There is no single C instruction that matches the assembly code directly. What's happening is the 32 bit value in r7 gets added to the 64 bit value in r2/r3, with the result written to r4/r5.
You can verify this in a few different cases:
- No overflow in the first instruction, positive number (bit 31 is zero) in
r7. This means the
ADC has nothing to add, and just copies
- First instruction produces overflow, but
r7 is positive anyway. The
ADC adds one (from the carry flag) to account for the overflow.
r7 is negative (bit 31 is 1). The
ASR instruction produces a
-1 (all bits set), since it does an arithmetic shift, not a logical shift. This effectively subtracts 1 from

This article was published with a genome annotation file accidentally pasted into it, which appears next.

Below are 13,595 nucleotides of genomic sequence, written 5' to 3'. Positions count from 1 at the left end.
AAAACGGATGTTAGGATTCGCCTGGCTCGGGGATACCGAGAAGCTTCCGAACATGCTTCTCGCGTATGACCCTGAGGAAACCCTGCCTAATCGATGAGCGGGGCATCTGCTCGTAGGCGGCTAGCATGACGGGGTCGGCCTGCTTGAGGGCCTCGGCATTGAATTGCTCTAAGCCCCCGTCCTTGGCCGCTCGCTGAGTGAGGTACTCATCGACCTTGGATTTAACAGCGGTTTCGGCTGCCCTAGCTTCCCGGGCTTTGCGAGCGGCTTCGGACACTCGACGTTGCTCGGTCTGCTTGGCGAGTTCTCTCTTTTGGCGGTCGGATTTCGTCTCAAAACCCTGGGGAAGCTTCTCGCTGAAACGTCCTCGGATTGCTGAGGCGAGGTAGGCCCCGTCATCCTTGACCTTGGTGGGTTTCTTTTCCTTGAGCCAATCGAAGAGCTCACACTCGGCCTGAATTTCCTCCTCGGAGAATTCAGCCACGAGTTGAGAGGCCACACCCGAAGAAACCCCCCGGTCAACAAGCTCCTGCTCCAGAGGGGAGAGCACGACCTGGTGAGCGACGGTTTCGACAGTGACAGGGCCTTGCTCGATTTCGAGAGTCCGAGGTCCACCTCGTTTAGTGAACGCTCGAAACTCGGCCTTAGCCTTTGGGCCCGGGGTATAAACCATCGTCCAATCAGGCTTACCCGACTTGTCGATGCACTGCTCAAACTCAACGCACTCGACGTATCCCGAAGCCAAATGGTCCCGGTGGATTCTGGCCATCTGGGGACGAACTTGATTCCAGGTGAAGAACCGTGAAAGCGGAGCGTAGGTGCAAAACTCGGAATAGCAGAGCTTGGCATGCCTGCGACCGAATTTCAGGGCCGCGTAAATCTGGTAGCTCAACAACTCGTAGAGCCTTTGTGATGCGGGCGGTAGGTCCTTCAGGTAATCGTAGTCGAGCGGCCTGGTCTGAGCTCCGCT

r3 in the second instruction.
So the original C code probably looked like this:
As i said, the asm code doesn't really match the C code, since C doesn't have any syntax for type extension. (You could use casts in your C, but that wouldn't really make anything clearer).
This is one of the reasons why there is more to reverse engineering that just creating C from assembly; you have to have an understanding on assembly, registers, processor quirks, and compiler shortcuts, to understand what's going on in these cases.